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Lawrence Weiner (American, born 1942)

About this artist

Source: The Museum of Modern Art

Born in New York in 1942, Lawrence Weiner played a pivotal role in the development of Conceptual art in the United States in the 1960s, questioning traditional notions of art and moving away from the art object in favor of a practice based in ideas and actions. Weiner's primary medium is language, yet his artworks are not simply the texts themselves, but rather the content or idea he refers to in his words. His work exists in multiple forms: as written language, as speech, or as a physical manifestation of the content described by the language. This democratic approach to art-making reveals a social ambition. Weiner is interested in art's "use factor," its accessibility, and how it relates to the people who experience it.

The Museum of Modern Art owns several works by Weiner, who, in addition to making artworks that now reside in museums and private collections all over the world, has also produced a range of artist's books, posters, and other multiples.


About this artist

Source: Oxford University Press

American conceptual artist. Self-taught as an artist, he achieved international recognition for text-based works that arose from his sculptural and painterly experiments of the 1960s. In an early work of this decade, The Stone on the Table (destr.; see Alberro, p. 39), consisting of a limestone block placed on a simple wooden table, Weiner rejected the privilege attached to traditional artisan skills. Such a reappraisal of the relationship between artist and materials was paralleled by a challenge to traditionally privileged relationships between artist and audience. In 1968 he made the first of many books, Statements, which contained 24 terse typewritten descriptions of works only some of which had actually been produced, implying that their realization was entirely dependent on audience subjectivity. From this time Weiner concentrated on language as a material, presenting it as a sculptural object central to his practice. His varied and flexible methods of distribution demonstrate his concern to reach a wide audience, breaching cultural and social barriers. This dissemination has taken the form of posters, books, wall texts, graffiti, videotapes, LPs, compact discs and (in 1996) even a web-site, HOMEPORT (NEED TO KNOW). An important aspect of audience participation in Weiner’s work is site-specificity. In SOME LIMESTONE SOME SANDSTONE ENCLOSED FOR SOME REASON (1993, Halifax, Henry Moore Sculp. Trust Studio) he recast the iron weighbridge of the Dean Clough carpet factory, incorporating the words of the title as an embossing inscription. This complex monument to an industrial heritage, installed in a cultural centre that replaced a redundant factory, ironically points to the impermanence of social structures. Lying flat, set into the ground, it questions the place of public monuments and memorials, an increasingly important concern in Weiner’s work.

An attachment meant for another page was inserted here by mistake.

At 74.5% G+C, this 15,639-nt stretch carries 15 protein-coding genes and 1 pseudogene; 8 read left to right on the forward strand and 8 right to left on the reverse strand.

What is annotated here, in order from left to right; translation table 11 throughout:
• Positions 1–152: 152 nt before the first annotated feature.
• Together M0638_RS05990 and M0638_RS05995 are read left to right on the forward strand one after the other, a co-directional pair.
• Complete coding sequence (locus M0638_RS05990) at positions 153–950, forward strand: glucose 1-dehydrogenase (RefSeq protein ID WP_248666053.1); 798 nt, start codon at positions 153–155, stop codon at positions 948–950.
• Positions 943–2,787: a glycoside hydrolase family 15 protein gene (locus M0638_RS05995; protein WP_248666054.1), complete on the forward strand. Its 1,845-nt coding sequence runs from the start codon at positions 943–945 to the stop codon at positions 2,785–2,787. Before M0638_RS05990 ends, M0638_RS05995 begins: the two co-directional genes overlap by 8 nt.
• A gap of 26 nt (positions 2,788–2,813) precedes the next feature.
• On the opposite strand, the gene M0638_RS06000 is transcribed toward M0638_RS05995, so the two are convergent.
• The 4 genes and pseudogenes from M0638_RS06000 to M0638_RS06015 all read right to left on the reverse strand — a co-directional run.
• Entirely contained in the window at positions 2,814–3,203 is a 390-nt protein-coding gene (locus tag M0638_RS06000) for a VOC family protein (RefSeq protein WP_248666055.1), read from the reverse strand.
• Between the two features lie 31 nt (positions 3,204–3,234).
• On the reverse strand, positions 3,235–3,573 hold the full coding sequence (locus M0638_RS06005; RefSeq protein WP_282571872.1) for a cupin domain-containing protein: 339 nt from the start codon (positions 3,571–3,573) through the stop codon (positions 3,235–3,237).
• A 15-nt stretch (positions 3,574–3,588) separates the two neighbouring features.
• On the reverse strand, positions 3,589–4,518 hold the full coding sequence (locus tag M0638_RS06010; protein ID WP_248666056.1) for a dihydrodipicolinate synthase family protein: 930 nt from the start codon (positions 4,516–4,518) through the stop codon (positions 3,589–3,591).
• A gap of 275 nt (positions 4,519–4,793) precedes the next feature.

John-Paul Stonard
From Grove Art Online

© 2009 Oxford University Press


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